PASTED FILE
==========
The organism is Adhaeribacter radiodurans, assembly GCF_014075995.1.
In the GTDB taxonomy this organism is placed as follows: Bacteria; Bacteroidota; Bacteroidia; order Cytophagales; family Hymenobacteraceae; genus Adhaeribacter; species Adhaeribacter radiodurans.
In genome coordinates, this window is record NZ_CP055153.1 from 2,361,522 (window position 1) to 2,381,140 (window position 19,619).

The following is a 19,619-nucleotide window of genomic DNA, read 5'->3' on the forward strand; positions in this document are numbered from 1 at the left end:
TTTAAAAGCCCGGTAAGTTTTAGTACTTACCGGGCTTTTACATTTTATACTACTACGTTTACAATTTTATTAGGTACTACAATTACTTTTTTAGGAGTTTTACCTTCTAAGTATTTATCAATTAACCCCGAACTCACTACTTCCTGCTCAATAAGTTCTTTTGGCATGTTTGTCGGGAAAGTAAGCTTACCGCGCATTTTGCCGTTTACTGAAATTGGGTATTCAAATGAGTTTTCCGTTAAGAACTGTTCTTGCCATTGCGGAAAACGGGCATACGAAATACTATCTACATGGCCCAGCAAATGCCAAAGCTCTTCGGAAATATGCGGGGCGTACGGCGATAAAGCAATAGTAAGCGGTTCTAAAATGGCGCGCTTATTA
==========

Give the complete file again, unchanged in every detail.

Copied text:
The organism is Adhaeribacter radiodurans, assembly GCF_014075995.1.
In the GTDB taxonomy this organism is placed as follows: Bacteria; Bacteroidota; Bacteroidia; order Cytophagales; family Hymenobacteraceae; genus Adhaeribacter; species Adhaeribacter radiodurans.
In genome coordinates, this window is record NZ_CP055153.1 from 2,361,522 (window position 1) to 2,381,140 (window position 19,619).

The following is a 19,619-nucleotide window of genomic DNA, read 5'->3' on the forward strand; positions in this document are numbered from 1 at the left end:
TTTAAAAGCCCGGTAAGTTTTAGTACTTACCGGGCTTTTACATTTTATACTACTACGTTTACAATTTTATTAGGTACTACAATTACTTTTTTAGGAGTTTTACCTTCTAAGTATTTATCAATTAACCCCGAACTCACTACTTCCTGCTCAATAAGTTCTTTTGGCATGTTTGTCGGGAAAGTAAGCTTACCGCGCATTTTGCCGTTTACTGAAATTGGGTATTCAAATGAGTTTTCCGTTAAGAACTGTTCTTGCCATTGCGGAAAACGGGCATACGAAATACTATCTACATGGCCCAGCAAATGCCAAAGCTCTTCGGAAATATGCGGGGCGTACGGCGATAAAGCAATAGTAAGCGGTTCTAAAATGGCGCGCTTATTA